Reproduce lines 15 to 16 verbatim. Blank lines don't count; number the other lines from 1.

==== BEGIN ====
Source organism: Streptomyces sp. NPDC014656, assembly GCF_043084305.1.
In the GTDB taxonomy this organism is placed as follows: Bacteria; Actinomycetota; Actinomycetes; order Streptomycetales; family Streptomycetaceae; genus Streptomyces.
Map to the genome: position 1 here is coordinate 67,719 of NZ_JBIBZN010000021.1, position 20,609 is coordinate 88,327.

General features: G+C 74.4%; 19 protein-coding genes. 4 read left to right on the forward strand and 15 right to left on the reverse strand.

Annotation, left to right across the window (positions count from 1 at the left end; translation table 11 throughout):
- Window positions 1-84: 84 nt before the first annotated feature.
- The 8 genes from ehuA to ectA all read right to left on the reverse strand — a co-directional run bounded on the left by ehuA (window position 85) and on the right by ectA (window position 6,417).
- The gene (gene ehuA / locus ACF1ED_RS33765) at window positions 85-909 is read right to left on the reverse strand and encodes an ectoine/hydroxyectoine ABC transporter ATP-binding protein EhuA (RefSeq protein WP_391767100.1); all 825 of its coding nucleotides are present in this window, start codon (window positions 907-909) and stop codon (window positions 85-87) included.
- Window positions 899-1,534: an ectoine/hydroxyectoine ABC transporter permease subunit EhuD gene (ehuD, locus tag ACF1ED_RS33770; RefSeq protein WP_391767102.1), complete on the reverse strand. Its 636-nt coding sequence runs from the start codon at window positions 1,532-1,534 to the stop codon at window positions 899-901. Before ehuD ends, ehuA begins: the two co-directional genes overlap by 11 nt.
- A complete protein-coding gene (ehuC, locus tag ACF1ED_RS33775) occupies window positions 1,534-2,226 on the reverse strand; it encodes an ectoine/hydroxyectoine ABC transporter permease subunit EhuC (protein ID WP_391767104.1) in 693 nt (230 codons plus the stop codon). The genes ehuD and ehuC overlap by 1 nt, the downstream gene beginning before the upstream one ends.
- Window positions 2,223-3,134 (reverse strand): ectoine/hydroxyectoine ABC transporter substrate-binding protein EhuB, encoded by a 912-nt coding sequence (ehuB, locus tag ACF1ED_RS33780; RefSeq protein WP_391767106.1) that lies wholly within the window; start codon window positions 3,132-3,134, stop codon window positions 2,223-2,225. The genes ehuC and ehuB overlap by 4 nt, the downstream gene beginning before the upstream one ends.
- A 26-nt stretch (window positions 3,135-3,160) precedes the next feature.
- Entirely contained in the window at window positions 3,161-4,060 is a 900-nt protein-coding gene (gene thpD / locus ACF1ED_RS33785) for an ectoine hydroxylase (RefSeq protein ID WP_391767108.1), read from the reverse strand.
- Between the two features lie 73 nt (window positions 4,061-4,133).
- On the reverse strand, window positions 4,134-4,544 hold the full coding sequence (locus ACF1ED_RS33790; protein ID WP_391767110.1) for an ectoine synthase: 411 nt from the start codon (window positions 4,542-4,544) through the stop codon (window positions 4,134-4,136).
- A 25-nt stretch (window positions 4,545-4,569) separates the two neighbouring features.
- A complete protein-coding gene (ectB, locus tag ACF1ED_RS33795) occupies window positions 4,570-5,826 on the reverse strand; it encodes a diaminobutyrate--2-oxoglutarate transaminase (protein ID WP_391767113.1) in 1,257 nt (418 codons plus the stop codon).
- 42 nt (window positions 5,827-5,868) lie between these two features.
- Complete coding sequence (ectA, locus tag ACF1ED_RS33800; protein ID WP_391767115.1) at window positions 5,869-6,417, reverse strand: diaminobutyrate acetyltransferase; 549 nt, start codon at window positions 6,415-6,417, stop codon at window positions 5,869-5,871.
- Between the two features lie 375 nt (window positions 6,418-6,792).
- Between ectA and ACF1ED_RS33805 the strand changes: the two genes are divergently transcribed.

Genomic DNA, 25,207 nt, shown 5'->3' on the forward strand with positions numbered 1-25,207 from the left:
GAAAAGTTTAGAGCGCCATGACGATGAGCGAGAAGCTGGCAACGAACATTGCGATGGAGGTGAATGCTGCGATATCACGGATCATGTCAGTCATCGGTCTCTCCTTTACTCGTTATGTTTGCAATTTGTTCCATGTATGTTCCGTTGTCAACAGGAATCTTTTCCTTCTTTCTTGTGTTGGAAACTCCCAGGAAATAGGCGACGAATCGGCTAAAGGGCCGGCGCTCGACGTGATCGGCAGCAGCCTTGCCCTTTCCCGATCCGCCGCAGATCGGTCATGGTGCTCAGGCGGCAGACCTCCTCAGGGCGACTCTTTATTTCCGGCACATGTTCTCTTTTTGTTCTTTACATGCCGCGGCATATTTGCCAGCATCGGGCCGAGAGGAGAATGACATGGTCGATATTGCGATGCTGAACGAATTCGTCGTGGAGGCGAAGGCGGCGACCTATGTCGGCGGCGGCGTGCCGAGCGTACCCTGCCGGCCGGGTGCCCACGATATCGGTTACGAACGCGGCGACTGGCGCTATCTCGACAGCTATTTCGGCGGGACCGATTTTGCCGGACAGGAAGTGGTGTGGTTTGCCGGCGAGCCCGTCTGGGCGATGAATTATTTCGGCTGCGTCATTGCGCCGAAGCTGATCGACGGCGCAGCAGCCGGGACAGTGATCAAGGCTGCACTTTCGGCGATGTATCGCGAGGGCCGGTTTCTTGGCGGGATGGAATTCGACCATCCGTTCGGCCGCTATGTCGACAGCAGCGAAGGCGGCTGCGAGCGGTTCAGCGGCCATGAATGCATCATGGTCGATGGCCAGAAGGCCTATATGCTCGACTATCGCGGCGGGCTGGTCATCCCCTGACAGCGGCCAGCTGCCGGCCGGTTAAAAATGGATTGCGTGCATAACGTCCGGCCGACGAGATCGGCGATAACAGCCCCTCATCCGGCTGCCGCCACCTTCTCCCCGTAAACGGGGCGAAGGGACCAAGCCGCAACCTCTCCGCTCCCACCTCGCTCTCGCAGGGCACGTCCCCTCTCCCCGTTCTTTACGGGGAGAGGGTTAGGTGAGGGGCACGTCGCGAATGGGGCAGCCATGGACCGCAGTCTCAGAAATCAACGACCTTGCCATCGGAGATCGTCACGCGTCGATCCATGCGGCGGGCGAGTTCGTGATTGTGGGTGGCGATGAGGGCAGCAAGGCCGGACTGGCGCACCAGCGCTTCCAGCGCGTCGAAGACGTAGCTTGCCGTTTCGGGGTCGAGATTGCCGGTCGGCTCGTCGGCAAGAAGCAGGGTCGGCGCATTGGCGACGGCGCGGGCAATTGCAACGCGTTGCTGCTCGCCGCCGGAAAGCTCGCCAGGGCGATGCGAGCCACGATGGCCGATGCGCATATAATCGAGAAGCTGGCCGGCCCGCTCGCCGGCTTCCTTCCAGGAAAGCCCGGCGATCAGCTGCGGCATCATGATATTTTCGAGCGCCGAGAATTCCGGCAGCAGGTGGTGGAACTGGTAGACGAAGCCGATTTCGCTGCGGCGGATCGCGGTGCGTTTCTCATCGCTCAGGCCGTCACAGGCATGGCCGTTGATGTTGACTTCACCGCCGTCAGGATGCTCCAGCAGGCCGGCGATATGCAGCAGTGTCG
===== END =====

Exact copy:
- On the reverse strand, window positions 4,134-4,544 hold the full coding sequence (locus ACF1ED_RS33790; protein ID WP_391767110.1) for an ectoine synthase: 411 nt from the start codon (window positions 4,542-4,544) through the stop codon (window positions 4,134-4,136).
- A 25-nt stretch (window positions 4,545-4,569) separates the two neighbouring features.